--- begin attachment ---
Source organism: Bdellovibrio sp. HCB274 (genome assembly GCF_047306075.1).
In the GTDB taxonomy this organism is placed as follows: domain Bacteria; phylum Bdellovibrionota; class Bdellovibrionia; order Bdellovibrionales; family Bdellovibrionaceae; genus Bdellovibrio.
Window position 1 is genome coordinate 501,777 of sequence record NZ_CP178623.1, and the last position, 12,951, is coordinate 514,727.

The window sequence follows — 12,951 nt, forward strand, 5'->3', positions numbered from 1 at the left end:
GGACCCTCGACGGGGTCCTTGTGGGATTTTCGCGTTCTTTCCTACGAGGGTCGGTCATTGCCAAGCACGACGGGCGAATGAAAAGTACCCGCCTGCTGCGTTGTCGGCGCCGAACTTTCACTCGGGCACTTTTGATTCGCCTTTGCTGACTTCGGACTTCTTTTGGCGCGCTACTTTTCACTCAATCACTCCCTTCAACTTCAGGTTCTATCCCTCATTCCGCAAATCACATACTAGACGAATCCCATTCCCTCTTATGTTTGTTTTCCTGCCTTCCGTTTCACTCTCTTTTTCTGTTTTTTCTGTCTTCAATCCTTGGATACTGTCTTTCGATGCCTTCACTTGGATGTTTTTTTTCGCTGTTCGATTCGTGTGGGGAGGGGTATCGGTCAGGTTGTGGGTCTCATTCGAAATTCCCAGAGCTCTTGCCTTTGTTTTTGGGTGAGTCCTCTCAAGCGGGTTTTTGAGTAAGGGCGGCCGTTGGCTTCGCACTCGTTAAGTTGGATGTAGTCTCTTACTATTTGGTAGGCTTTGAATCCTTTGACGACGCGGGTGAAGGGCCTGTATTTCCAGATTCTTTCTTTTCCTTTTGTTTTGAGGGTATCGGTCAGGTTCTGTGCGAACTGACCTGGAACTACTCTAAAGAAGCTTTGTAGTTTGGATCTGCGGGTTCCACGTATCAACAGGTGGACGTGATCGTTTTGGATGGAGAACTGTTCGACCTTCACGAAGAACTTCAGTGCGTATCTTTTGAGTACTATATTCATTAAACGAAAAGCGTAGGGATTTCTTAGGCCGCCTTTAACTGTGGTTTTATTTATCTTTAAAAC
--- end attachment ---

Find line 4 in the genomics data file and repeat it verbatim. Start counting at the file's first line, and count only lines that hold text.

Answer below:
The window sequence follows — 12,951 nt, forward strand, 5'->3', positions numbered from 1 at the left end: